ChristianaCare’s drive-thru testing for coronavirus cases screened 536 people on Friday.
The testing was done at no cost, with results available within two to five days.
The event did not require anyone to make an appointment or have a prescription.
“At ChristianaCare, we are committed to serving our community, guided by our values, love and excellence,” said Janice Nevin, CEO of ChristianaCare. “We understand that we are in a rapidly evolving situation with the Coronavirus and our community is concerned. I am so proud of our exceptional caregivers, who stepped up to put this event together to meet the needs of both our caregivers and our community. It was a shining example of how we serve together, anticipate the needs of our community, and help with compassion and generosity.”
The tests were conducted from 10 a.m.to 1:15 p.m. by nurses at ChristianaCare. The event ended 45 minutes early due to heavy demand.
Several departments at ChristianaCare – including operations, supply chain, case management, facilities and transportation, pharmacy and laboratory services – partnered with ChristianaCare nursing and infection prevention teams to organize the event.
The Chase Center at the Riverfront in Wilmington provided the parking lot venue, and the Wilmington Police Department provided logistical support.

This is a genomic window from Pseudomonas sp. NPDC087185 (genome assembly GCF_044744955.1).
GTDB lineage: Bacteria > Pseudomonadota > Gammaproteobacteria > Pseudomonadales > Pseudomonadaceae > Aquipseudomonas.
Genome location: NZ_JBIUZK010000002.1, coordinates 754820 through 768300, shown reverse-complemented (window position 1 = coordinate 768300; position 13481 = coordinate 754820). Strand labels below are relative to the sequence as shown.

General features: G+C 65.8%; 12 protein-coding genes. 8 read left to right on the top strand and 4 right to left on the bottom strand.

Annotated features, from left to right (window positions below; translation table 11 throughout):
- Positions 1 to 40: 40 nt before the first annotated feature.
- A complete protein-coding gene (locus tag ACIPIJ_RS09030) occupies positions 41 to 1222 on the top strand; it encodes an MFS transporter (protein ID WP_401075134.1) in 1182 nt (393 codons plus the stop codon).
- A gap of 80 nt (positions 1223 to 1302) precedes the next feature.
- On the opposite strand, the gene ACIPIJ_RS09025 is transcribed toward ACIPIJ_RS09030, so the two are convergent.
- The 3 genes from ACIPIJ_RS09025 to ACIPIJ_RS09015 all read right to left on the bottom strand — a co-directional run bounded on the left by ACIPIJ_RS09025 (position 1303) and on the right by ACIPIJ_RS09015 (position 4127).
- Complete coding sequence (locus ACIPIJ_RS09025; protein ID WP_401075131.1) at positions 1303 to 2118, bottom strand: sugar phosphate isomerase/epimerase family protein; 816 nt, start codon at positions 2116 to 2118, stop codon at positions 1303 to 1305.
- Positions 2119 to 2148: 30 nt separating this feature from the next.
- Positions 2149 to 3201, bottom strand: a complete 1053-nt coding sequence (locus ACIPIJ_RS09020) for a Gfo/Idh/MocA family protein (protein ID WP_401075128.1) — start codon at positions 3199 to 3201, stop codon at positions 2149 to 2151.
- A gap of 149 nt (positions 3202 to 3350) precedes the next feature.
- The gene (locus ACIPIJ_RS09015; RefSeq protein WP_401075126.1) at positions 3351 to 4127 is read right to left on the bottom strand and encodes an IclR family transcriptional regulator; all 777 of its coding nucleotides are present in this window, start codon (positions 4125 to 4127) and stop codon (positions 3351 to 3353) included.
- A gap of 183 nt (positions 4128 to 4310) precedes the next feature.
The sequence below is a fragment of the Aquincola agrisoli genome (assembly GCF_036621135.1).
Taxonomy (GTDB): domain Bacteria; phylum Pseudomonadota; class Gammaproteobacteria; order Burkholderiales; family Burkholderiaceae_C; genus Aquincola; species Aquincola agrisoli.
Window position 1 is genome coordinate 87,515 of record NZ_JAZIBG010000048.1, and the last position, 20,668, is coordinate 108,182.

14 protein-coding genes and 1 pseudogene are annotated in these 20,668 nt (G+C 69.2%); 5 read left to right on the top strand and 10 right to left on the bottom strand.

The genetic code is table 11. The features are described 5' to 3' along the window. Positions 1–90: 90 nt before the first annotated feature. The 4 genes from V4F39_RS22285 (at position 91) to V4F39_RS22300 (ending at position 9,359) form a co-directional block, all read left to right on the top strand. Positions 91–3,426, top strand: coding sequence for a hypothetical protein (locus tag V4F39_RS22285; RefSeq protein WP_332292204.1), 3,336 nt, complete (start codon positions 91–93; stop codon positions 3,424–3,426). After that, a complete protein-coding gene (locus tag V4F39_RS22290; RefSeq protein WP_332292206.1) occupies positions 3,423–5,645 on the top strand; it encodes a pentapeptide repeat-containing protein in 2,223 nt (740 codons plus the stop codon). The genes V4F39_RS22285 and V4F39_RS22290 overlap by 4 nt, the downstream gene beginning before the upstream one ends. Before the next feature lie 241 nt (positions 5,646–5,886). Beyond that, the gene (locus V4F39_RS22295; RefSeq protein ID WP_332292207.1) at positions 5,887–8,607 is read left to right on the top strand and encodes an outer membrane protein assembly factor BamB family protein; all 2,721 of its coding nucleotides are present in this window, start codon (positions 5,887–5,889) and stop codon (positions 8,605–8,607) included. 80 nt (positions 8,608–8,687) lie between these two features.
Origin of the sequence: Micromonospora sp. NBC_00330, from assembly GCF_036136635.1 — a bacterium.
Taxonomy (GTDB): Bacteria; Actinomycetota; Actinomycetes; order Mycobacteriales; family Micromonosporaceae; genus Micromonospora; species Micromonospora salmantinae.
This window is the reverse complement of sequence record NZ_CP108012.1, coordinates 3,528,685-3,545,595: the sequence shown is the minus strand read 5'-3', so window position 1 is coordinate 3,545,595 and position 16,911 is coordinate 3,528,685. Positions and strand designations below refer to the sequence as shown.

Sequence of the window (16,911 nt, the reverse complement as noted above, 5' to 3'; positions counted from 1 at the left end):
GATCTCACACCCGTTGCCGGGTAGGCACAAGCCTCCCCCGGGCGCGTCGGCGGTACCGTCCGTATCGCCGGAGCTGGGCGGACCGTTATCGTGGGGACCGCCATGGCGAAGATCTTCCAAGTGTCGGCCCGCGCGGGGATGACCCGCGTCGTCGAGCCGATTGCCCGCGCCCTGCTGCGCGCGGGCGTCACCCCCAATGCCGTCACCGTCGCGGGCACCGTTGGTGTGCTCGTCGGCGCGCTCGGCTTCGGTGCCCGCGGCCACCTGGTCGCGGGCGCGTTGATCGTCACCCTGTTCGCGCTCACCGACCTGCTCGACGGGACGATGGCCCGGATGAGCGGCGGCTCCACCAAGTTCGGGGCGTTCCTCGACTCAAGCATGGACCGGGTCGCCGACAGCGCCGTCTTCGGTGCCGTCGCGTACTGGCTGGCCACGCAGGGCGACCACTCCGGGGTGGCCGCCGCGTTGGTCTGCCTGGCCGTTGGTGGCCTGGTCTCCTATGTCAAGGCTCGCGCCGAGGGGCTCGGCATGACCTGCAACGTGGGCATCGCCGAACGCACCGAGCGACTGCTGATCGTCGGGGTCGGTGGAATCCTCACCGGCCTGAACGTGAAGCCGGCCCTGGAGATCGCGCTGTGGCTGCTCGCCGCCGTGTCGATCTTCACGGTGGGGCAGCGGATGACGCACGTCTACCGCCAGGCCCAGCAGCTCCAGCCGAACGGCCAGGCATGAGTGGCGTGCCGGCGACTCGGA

The tests took place at 601 S. Madison St., Wilmington, across from the Penn Cinema.
No decision has been made on whether other drive-through events will be held.
The event was for people who have symptoms consistent with the coronavirus, which include flu-like symptoms including fever, cough or shortness of breath.
Testing was not recommended for people who have no symptoms. The tests will be provided at no charge. Test results will be available within two to five days.
This event aims to protect the community, mitigate the spread of coronavirus, and reduce demands on emergency departments as Delaware experiences its first confirmed cases of coronavirus, ChristianaCare stated in a social media release.
Health officials want to see if “community spread” of the virus is taking place. Older cases have often involved travel from coronavirus hotspots.
Individuals who have severe symptoms should call their doctor, a release stated.